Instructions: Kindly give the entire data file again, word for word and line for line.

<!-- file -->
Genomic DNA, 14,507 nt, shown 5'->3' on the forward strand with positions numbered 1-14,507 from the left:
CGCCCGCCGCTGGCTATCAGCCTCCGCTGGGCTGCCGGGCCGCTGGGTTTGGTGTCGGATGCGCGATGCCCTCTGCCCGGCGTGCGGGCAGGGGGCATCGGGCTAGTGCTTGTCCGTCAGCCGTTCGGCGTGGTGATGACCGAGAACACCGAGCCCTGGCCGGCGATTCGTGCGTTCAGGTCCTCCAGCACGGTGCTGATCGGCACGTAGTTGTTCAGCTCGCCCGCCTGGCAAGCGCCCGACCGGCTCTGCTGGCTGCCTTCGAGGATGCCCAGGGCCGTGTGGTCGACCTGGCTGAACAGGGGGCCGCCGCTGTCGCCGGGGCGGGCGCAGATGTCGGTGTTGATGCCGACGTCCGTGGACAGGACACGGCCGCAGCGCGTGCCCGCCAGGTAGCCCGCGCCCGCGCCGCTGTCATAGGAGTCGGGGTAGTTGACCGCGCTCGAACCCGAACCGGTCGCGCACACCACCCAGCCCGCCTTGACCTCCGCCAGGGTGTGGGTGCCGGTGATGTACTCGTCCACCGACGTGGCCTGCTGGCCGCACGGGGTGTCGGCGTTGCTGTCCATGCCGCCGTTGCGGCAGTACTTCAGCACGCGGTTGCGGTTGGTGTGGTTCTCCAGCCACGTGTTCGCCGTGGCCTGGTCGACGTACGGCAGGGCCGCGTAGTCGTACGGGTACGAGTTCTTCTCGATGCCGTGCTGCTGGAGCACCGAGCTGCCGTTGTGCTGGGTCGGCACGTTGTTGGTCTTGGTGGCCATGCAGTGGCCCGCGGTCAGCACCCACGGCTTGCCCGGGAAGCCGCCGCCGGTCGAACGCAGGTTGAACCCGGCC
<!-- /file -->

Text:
Genomic DNA, 14,507 nt, shown 5'->3' on the forward strand with positions numbered 1-14,507 from the left:
CGCCCGCCGCTGGCTATCAGCCTCCGCTGGGCTGCCGGGCCGCTGGGTTTGGTGTCGGATGCGCGATGCCCTCTGCCCGGCGTGCGGGCAGGGGGCATCGGGCTAGTGCTTGTCCGTCAGCCGTTCGGCGTGGTGATGACCGAGAACACCGAGCCCTGGCCGGCGATTCGTGCGTTCAGGTCCTCCAGCACGGTGCTGATCGGCACGTAGTTGTTCAGCTCGCCCGCCTGGCAAGCGCCCGACCGGCTCTGCTGGCTGCCTTCGAGGATGCCCAGGGCCGTGTGGTCGACCTGGCTGAACAGGGGGCCGCCGCTGTCGCCGGGGCGGGCGCAGATGTCGGTGTTGATGCCGACGTCCGTGGACAGGACACGGCCGCAGCGCGTGCCCGCCAGGTAGCCCGCGCCCGCGCCGCTGTCATAGGAGTCGGGGTAGTTGACCGCGCTCGAACCCGAACCGGTCGCGCACACCACCCAGCCCGCCTTGACCTCCGCCAGGGTGTGGGTGCCGGTGATGTACTCGTCCACCGACGTGGCCTGCTGGCCGCACGGGGTGTCGGCGTTGCTGTCCATGCCGCCGTTGCGGCAGTACTTCAGCACGCGGTTGCGGTTGGTGTGGTTCTCCAGCCACGTGTTCGCCGTGGCCTGGTCGACGTACGGCAGGGCCGCGTAGTCGTACGGGTACGAGTTCTTCTCGATGCCGTGCTGCTGGAGCACCGAGCTGCCGTTGTGCTGGGTCGGCACGTTGTTGGTCTTGGTGGCCATGCAGTGGCCCGCGGTCAGCACCCACGGCTTGCCCGGGAAGCCGCCGCCGGTCGAACGCAGGTTGAACCCGGCC